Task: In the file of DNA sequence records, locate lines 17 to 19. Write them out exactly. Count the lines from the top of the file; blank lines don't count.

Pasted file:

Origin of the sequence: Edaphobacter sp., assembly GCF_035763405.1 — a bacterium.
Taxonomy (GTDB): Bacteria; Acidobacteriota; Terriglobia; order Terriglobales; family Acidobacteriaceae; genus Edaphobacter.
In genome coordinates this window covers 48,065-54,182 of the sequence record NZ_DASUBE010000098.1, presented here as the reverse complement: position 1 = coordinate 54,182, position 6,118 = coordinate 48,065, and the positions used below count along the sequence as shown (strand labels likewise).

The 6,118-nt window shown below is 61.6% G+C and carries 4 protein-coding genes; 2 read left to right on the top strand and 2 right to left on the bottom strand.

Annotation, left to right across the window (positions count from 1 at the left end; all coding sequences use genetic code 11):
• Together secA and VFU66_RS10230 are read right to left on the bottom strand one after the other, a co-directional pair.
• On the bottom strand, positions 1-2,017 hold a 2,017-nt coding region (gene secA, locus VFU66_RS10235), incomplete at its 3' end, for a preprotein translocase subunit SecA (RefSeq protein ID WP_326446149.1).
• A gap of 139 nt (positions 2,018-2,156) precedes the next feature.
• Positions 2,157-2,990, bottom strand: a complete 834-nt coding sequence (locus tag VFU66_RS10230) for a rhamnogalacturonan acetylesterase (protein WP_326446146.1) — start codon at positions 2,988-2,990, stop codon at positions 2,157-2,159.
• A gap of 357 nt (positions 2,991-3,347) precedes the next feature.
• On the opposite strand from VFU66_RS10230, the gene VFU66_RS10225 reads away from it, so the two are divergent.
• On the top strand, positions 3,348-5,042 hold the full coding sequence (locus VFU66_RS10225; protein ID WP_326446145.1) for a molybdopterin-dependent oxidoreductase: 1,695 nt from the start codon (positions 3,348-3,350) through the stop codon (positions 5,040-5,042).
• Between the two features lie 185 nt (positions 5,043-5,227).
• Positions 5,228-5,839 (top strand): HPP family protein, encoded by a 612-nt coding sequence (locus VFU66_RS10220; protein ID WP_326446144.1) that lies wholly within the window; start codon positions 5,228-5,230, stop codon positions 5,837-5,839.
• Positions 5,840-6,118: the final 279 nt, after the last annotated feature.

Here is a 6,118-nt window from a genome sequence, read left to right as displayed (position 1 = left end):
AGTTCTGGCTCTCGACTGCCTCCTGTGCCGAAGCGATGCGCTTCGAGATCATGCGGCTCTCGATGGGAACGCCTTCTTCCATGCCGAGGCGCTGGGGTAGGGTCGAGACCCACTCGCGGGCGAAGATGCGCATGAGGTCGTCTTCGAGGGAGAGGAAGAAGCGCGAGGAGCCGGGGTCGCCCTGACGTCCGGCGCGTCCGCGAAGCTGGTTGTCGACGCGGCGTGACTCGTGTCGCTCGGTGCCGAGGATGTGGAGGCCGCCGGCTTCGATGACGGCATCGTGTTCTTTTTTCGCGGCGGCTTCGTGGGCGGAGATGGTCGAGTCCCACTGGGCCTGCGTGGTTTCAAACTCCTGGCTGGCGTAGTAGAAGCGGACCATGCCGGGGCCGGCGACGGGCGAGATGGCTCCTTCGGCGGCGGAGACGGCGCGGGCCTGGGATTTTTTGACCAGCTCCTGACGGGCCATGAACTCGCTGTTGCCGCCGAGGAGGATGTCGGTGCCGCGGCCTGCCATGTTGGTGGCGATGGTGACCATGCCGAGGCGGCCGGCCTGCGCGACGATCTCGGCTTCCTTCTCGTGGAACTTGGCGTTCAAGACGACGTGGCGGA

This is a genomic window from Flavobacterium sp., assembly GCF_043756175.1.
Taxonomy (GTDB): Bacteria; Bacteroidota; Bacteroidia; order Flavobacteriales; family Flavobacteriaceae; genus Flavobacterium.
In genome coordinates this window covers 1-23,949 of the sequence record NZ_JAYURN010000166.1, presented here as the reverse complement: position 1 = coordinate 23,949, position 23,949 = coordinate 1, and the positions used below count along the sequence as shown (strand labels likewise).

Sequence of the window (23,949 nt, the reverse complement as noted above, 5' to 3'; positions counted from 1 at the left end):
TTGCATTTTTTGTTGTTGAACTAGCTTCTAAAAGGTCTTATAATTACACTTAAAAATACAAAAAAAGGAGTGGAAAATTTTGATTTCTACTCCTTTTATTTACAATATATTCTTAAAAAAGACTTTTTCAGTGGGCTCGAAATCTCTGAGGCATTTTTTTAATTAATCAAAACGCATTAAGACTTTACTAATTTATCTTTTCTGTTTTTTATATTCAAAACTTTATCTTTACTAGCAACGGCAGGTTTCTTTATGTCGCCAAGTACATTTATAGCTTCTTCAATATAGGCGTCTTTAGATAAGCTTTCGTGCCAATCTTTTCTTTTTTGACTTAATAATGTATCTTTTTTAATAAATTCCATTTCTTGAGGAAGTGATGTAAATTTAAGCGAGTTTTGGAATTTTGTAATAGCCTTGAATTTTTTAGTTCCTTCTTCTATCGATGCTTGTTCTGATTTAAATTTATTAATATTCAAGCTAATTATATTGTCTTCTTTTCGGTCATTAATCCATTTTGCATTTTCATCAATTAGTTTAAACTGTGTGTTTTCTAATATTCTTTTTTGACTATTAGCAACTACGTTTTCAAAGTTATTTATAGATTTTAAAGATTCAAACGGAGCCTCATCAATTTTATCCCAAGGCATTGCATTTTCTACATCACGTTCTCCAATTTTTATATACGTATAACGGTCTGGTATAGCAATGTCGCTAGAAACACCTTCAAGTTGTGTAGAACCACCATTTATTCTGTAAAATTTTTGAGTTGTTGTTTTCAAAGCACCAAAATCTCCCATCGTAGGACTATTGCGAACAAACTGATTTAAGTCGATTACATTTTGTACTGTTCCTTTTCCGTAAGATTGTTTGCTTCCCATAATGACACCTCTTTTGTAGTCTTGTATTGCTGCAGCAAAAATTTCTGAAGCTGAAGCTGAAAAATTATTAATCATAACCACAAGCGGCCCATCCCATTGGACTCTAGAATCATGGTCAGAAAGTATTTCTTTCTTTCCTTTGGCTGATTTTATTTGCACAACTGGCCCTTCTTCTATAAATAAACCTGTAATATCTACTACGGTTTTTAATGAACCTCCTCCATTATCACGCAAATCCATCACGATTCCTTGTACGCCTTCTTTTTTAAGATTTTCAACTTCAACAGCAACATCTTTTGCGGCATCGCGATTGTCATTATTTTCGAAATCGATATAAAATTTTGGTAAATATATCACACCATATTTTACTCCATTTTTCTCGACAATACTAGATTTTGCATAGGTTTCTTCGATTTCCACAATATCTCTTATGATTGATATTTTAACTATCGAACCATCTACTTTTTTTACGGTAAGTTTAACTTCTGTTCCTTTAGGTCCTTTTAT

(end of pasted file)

AGTTCTGGCTCTCGACTGCCTCCTGTGCCGAAGCGATGCGCTTCGAGATCATGCGGCTCTCGATGGGAACGCCTTCTTCCATGCCGAGGCGCTGGGGTAGGGTCGAGACCCACTCGCGGGCGAAGATGCGCATGAGGTCGTCTTCGAGGGAGAGGAAGAAGCGCGAGGAGCCGGGGTCGCCCTGACGTCCGGCGCGTCCGCGAAGCTGGTTGTCGACGCGGCGTGACTCGTGTCGCTCGGTGCCGAGGATGTGGAGGCCGCCGGCTTCGATGACGGCATCGTGTTCTTTTTTCGCGGCGGCTTCGTGGGCGGAGATGGTCGAGTCCCACTGGGCCTGCGTGGTTTCAAACTCCTGGCTGGCGTAGTAGAAGCGGACCATGCCGGGGCCGGCGACGGGCGAGATGGCTCCTTCGGCGGCGGAGACGGCGCGGGCCTGGGATTTTTTGACCAGCTCCTGACGGGCCATGAACTCGCTGTTGCCGCCGAGGAGGATGTCGGTGCCGCGGCCTGCCATGTTGGTGGCGATGGTGACCATGCCGAGGCGGCCGGCCTGCGCGACGATCTCGGCTTCCTTCTCGTGGAACTTGGCGTTCAAGACGACGTGGCGGA

This is a genomic window from Flavobacterium sp., assembly GCF_043756175.1.
Taxonomy (GTDB): Bacteria; Bacteroidota; Bacteroidia; order Flavobacteriales; family Flavobacteriaceae; genus Flavobacterium.